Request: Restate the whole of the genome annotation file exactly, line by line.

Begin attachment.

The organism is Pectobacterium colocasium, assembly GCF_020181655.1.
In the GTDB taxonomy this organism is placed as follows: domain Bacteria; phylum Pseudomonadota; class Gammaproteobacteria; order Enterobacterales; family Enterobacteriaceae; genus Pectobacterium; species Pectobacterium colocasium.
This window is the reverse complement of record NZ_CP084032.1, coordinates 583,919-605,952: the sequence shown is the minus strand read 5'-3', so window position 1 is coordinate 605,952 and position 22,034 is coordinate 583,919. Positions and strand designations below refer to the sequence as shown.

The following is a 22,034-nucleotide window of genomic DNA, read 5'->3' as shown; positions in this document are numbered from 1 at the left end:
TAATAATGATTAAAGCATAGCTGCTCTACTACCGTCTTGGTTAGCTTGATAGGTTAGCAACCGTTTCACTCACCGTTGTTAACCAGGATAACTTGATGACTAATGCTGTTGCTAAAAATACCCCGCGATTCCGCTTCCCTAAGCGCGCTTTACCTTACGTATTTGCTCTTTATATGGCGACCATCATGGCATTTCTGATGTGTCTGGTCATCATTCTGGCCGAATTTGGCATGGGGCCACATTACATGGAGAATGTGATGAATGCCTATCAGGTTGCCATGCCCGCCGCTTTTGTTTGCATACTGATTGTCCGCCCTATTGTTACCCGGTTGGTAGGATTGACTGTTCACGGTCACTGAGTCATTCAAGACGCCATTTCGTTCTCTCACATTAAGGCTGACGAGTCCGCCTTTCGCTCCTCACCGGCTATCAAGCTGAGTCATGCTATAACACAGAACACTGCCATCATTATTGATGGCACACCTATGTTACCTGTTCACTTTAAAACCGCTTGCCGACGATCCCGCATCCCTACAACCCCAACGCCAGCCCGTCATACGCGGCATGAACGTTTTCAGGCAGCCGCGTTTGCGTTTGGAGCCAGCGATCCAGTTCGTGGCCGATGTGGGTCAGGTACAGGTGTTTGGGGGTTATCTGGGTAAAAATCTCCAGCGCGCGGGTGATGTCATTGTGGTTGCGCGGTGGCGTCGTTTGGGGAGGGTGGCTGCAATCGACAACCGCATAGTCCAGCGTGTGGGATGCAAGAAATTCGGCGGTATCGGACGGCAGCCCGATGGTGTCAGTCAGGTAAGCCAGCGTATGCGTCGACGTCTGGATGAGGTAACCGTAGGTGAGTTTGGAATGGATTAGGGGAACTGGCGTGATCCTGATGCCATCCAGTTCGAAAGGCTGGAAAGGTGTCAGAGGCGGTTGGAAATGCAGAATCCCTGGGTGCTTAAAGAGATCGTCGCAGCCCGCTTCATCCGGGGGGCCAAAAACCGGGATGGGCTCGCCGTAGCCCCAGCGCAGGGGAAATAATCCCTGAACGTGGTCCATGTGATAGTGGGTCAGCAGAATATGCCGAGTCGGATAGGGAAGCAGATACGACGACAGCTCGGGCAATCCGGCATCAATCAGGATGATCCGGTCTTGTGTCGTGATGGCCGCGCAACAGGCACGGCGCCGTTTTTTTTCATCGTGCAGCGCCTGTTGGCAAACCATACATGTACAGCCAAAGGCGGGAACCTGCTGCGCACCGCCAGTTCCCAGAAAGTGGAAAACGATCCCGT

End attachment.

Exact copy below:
The organism is Pectobacterium colocasium, assembly GCF_020181655.1.
In the GTDB taxonomy this organism is placed as follows: domain Bacteria; phylum Pseudomonadota; class Gammaproteobacteria; order Enterobacterales; family Enterobacteriaceae; genus Pectobacterium; species Pectobacterium colocasium.
This window is the reverse complement of record NZ_CP084032.1, coordinates 583,919-605,952: the sequence shown is the minus strand read 5'-3', so window position 1 is coordinate 605,952 and position 22,034 is coordinate 583,919. Positions and strand designations below refer to the sequence as shown.

The following is a 22,034-nucleotide window of genomic DNA, read 5'->3' as shown; positions in this document are numbered from 1 at the left end:
TAATAATGATTAAAGCATAGCTGCTCTACTACCGTCTTGGTTAGCTTGATAGGTTAGCAACCGTTTCACTCACCGTTGTTAACCAGGATAACTTGATGACTAATGCTGTTGCTAAAAATACCCCGCGATTCCGCTTCCCTAAGCGCGCTTTACCTTACGTATTTGCTCTTTATATGGCGACCATCATGGCATTTCTGATGTGTCTGGTCATCATTCTGGCCGAATTTGGCATGGGGCCACATTACATGGAGAATGTGATGAATGCCTATCAGGTTGCCATGCCCGCCGCTTTTGTTTGCATACTGATTGTCCGCCCTATTGTTACCCGGTTGGTAGGATTGACTGTTCACGGTCACTGAGTCATTCAAGACGCCATTTCGTTCTCTCACATTAAGGCTGACGAGTCCGCCTTTCGCTCCTCACCGGCTATCAAGCTGAGTCATGCTATAACACAGAACACTGCCATCATTATTGATGGCACACCTATGTTACCTGTTCACTTTAAAACCGCTTGCCGACGATCCCGCATCCCTACAACCCCAACGCCAGCCCGTCATACGCGGCATGAACGTTTTCAGGCAGCCGCGTTTGCGTTTGGAGCCAGCGATCCAGTTCGTGGCCGATGTGGGTCAGGTACAGGTGTTTGGGGGTTATCTGGGTAAAAATCTCCAGCGCGCGGGTGATGTCATTGTGGTTGCGCGGTGGCGTCGTTTGGGGAGGGTGGCTGCAATCGACAACCGCATAGTCCAGCGTGTGGGATGCAAGAAATTCGGCGGTATCGGACGGCAGCCCGATGGTGTCAGTCAGGTAAGCCAGCGTATGCGTCGACGTCTGGATGAGGTAACCGTAGGTGAGTTTGGAATGGATTAGGGGAACTGGCGTGATCCTGATGCCATCCAGTTCGAAAGGCTGGAAAGGTGTCAGAGGCGGTTGGAAATGCAGAATCCCTGGGTGCTTAAAGAGATCGTCGCAGCCCGCTTCATCCGGGGGGCCAAAAACCGGGATGGGCTCGCCGTAGCCCCAGCGCAGGGGAAATAATCCCTGAACGTGGTCCATGTGATAGTGGGTCAGCAGAATATGCCGAGTCGGATAGGGAAGCAGATACGACGACAGCTCGGGCAATCCGGCATCAATCAGGATGATCCGGTCTTGTGTCGTGATGGCCGCGCAACAGGCACGGCGCCGTTTTTTTTCATCGTGCAGCGCCTGTTGGCAAACCATACATGTACAGCCAAAGGCGGGAACCTGCTGCGCACCGCCAGTTCCCAGAAAGTGGAAAACGATCCCGT